Sometimes, it feels as if we are eavesdropping on day-to-day conversations rather than just hearing the usual litany of platitudes and regrets.
In a recent interview in the New York Times, Leslie Dixon, the author of the screenplay for "Outrageous Fortune," revealed some of the secrets of being a successful writer for the movies. You have to read a lot of successful screenplays, she said, and be familiar with what's out there, what's selling at the studios. On the basis of this movie, she has done her job well: "Outrageous Fortune" is a combination of comedy and chase, billed by the producers as "the first genuine female buddy action comedy." Unfortunately, the movie is so busy cross-polinating its genres that it never pauses for the kind of thought that might have made it really special, instead of just fitfully funny. This is a movie that has its commercial concept written all over it; it's so painstakingly crafted as a product that the messy spontaneity of life is rarely allowed to interrupt.
The film stars Bette Midler and Shelley Long as two acting students who discover they're both having an affair with the same fellow student. Midler plays a brassy, vulgar veteran of movies with names such as "Ninja Vixens," and Long is a Yale graduate who has deep ideas about Art. The man they have in common is played by Peter Coyote as a slick, mysterious romeo who turns out, alas, to be involved in espionage.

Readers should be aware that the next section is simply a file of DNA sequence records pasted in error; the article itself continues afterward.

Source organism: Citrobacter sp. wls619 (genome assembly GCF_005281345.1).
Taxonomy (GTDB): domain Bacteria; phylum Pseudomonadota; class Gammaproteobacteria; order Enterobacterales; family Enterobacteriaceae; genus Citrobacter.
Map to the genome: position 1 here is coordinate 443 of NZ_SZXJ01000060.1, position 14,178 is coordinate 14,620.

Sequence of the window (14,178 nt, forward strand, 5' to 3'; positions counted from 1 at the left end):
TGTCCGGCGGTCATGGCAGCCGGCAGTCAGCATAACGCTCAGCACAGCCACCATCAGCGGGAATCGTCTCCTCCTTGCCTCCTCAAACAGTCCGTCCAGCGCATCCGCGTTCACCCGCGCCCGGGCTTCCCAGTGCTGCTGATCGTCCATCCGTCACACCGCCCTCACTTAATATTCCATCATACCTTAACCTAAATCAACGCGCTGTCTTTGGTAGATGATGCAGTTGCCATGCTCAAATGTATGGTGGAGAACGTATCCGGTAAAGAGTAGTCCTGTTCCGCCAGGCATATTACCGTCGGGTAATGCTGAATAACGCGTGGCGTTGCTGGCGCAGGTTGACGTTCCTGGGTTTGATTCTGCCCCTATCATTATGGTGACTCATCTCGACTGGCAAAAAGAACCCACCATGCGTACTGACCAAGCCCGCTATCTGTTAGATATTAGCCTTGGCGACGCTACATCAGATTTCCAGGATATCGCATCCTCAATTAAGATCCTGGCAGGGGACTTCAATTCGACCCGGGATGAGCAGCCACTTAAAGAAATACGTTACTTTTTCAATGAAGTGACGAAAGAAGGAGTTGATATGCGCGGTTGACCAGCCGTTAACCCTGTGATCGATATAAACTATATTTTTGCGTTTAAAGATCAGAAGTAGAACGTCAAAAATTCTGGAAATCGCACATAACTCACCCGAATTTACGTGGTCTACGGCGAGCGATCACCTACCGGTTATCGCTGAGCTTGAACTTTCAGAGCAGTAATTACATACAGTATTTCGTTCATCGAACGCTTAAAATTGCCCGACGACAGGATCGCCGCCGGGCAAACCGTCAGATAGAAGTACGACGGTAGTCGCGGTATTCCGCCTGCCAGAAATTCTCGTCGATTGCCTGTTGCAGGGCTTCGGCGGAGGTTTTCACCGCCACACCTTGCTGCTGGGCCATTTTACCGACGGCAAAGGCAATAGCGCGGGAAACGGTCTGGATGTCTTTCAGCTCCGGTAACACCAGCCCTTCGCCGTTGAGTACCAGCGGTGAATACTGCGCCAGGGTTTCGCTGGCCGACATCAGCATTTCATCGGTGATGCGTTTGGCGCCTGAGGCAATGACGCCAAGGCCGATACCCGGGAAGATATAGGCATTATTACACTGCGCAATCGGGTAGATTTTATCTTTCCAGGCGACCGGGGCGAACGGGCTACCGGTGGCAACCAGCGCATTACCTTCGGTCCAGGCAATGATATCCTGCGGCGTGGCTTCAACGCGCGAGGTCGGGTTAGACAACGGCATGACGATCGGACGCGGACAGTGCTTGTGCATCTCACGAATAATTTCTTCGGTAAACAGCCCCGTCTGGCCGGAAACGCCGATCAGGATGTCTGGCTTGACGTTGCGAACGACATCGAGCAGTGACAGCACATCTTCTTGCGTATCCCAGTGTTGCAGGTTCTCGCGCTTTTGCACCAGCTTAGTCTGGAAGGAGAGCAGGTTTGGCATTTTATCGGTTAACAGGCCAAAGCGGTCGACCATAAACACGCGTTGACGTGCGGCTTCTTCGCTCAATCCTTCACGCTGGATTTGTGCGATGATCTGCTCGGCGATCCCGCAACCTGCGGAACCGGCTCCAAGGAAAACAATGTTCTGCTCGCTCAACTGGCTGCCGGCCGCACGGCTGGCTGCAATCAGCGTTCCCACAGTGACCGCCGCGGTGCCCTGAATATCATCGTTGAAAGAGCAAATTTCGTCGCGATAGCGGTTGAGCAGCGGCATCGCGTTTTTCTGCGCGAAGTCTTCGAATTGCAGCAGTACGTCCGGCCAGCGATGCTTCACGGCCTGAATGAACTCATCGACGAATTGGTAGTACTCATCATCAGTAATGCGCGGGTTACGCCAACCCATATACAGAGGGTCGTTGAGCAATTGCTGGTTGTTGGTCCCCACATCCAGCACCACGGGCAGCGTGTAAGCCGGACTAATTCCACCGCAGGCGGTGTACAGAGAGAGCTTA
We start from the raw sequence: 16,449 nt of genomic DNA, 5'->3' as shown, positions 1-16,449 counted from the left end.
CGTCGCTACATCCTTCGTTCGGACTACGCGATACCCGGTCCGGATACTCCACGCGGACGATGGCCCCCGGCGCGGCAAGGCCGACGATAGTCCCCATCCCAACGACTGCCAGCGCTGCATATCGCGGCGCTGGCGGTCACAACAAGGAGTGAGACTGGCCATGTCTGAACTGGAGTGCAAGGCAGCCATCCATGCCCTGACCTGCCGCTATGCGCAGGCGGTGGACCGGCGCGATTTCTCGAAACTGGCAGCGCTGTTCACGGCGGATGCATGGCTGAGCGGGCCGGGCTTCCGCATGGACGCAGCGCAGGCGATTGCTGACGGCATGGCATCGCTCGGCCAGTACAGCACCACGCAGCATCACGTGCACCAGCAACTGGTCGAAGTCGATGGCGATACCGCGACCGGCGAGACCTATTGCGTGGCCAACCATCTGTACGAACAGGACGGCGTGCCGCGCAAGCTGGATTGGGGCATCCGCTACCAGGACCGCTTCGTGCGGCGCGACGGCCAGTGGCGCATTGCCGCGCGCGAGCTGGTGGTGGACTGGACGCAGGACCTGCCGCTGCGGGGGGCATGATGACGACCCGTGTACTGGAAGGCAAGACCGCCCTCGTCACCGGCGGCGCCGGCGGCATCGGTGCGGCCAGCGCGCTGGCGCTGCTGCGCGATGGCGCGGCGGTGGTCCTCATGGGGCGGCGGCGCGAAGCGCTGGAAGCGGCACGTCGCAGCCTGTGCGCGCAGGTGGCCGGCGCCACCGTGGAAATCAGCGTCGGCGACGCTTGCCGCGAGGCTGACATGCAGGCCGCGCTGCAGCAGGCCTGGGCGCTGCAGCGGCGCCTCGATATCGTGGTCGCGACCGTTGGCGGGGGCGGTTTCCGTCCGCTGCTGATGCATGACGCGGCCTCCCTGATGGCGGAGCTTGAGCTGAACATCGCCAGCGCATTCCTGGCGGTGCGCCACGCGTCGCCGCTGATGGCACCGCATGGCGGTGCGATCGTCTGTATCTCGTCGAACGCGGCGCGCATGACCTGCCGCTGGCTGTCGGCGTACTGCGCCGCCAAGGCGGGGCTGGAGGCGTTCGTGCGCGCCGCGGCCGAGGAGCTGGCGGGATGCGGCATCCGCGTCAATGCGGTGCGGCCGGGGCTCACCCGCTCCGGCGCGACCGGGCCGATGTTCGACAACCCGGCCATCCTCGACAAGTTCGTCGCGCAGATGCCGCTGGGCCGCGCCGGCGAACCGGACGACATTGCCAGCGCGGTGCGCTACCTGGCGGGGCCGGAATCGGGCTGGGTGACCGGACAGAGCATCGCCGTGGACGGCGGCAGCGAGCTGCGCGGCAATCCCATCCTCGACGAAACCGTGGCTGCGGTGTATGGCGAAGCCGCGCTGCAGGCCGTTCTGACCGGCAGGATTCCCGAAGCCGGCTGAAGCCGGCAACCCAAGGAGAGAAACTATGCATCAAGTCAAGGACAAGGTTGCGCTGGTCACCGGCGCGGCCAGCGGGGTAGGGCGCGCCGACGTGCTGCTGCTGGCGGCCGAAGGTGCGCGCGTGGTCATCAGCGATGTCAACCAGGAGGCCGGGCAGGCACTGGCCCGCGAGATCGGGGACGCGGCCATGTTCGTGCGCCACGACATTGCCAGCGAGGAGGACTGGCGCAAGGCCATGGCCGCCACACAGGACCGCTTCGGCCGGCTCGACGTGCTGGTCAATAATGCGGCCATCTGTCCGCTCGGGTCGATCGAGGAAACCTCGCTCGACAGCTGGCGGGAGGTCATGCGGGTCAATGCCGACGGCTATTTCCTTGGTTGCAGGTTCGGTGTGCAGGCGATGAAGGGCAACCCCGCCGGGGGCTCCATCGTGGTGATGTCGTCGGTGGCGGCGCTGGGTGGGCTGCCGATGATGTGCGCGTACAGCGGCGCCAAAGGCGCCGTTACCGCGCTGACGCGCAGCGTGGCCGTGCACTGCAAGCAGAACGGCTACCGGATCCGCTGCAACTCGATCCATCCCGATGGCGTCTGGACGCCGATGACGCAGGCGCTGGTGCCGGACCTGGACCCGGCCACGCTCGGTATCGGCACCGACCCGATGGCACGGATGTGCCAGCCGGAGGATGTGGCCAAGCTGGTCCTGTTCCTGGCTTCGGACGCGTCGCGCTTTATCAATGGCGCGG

I say "alas" because this movie goes wrong the moment it introduces its counterspy plot. You can almost hear the standard cliches slamming into place. Midler and Long discover that their drama teacher (Robert Prosky) is a spy, that Coyote is in the class to spy on him, that there are people who want to kill them, and that it's up to them to chase all over the West and endure untold physical risks until the mystery is solved.
Take away the specific details, and this is the same premise that sabotaged "Jumpin' Jack Flash," another "genuine" female action comedy.
The screenplay gets so wound up with the action that there's no time to explore the characters or let them be funny on their own terms. Midler has some very funny moments in "Outrageous Fortune," but they're inspired by the personality she brings to the movie, not the one that Dixon's screenplay supplies for her. Long, who doesn't come packaged with a pre-existing comic persona, seems adrift most of the time.
My advice to Dixon would be: After you've studied all those screenplays, ask yourself what's wrong with them, and you're likely to discover that they all begin with interesting characters and then march relentlessly into a series of cliches involving the CIA, the Russians, car chases, sinister plots and colorful locations. Truly funny movies (here I include Midler's last two films, "Down and Out in Beverly Hills" and "Ruthless People") settle down in one location and explore their characters, finding humor in human nature instead of in a lot of expensive physical stunts.
"Outrageous Fortune" has a climax that must have been expensive and dangerous to film, but it's a waste of time. The plot requires Long to leap from one towering desert rock formation to another, while she's chased by the bad guys. The whole sequence breaks down for two reasons: (1) The stunt is so dangerous that it distracts from any latent comedy, and (2) we're so busy trying to spot when they're using the stunt doubles that we lose any remaining interest in the plot.
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